Sydney Dance Company dancers in Mira Calix's <i>Inside There Falls</i> installation.<br />© Prudence Upton. (Click image for larger version)
Sydney Dance Company dancers in Mira Calix’s Inside There Falls installation.
© Prudence Upton. (Click image for larger version)

Inside There Falls is a multi-media experience, and an immersive and sensory one at that. It is complex in the ideas that it encompasses. It plays with texture, patterns, surfaces, circularity, light, movement, words, sounds, permanence and impermanence, how all of these concepts might be understood and how we the audience might react with and acknowledge them. And looking back, the antechamber experience sets us up beautifully for the experience.

It is, however, the dance that brings the installation to life. Calix has said that the dancers are ‘an intervention’ in the installation, and it is true that they represent a passing moment in that they are not a continuous feature of the installation. We are even told in the antechamber that there is a ‘temporal dance’ to be experienced during the visit. But in this instance the dance, choreographed by Rafael Bonachela, changes the nature of the work. Rather than the work being an installation in the sense that we might understand the word in the visual arts, once the dancers appear the installation changes into a piece of performance art.

The dance also gives the installation an added layer of meaning. Bonachela has always said that his works are not inherently narrative but are driven by emotional responses to a particular stimulus or inspiration — in this case the Clegg poem. And his dancers are so accomplished and his choreographic process so intense and detailed that there is always a clear sense of focus in his work, which demands an equally focused response, albeit a personal one, from the viewer. The dancers gave the work such an immediacy and their dancing was so clearly articulated that I found myself creating a story or asking myself a series of questions about what lay behind their dance. Once they had left there was a sense that we were now bereft. What was the paper, what were the words and the music without them?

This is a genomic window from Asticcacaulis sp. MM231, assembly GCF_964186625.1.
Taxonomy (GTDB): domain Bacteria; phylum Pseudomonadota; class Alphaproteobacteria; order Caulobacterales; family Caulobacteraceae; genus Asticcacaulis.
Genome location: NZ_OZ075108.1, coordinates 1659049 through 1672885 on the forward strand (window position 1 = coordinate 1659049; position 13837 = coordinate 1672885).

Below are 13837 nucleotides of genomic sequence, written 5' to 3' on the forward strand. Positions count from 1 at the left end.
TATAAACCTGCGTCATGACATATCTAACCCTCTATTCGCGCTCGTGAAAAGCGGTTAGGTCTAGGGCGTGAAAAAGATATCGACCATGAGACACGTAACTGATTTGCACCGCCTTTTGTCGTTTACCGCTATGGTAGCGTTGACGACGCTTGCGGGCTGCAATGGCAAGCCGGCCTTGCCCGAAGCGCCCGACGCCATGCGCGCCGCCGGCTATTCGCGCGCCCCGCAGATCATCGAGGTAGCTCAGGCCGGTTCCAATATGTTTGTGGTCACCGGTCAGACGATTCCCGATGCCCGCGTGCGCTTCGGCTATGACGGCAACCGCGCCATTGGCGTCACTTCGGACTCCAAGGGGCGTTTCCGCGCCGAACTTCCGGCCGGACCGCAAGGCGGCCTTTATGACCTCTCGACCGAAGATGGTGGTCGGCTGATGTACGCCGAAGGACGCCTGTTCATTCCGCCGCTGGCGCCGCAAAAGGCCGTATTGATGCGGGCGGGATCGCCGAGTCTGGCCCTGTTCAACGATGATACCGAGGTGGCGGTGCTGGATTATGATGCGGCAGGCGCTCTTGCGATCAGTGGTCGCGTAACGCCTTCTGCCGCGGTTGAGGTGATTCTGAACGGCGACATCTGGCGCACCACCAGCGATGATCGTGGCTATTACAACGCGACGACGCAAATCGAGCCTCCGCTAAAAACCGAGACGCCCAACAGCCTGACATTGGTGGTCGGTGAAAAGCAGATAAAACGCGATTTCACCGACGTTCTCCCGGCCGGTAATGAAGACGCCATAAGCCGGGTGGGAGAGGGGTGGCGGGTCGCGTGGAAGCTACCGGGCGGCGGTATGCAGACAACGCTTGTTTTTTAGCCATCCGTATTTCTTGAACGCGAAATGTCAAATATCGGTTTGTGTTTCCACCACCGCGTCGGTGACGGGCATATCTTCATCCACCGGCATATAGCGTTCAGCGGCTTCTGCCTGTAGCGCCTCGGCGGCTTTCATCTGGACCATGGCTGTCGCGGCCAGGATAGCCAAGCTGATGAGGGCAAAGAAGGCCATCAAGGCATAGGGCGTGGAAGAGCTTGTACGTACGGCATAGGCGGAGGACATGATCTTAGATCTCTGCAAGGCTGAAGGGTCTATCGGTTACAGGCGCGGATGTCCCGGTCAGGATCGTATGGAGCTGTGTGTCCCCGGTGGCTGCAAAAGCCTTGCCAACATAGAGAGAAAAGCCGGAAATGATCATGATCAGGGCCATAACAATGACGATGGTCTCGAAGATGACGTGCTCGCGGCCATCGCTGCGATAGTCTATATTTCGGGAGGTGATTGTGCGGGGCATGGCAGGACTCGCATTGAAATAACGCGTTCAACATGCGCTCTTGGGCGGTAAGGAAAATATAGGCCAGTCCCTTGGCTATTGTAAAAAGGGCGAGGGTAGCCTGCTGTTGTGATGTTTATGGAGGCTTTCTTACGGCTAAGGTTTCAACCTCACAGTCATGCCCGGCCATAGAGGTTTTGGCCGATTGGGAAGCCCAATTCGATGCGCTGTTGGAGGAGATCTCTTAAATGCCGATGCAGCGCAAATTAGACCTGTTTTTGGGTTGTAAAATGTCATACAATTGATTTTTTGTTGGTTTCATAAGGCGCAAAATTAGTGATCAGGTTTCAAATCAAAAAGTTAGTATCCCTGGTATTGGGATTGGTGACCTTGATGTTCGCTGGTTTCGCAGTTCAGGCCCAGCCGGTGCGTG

Laura Wood and Sam Young-Wright in Inside There Falls.© Michelle Potter. (Click image for larger version)
Laura Wood and Sam Young-Wright in Inside There Falls.
© Michelle Potter. (Click image for larger version)

Postscript: Inside There Falls ran continuously from 12 to 8 pm over a ten day season during the Sydney Festival. The dancing segment of about twenty minutes per hour was shared by six dancers from Sydney Dance Company. I saw Sam Young-Wright and Laura Wood. Young-Wright talked to me after his session and explained: ‘We have a choreographic score that we work with but, because it’s an installation, we have to take account of certain variables — having people in the performing space! And that’s lovely because rarely as a dancer do you have that interaction and instant feedback.’

About the author

Michelle Potter

Dr Michelle Potter is a freelance dance writer and curator based in Canberra, Australia. She was inaugural curator of dance at the National Library of Australia, 2002-2006, and curator of the Jerome Robbins Dance Division, New York Public Library, 2006- 2008. Her most recent book, a biography of Dame Margaret Scott, founding director of the Australian Ballet School, was published in 2014 as 'Dame Maggie Scott. A Life in Dance.' Her website is at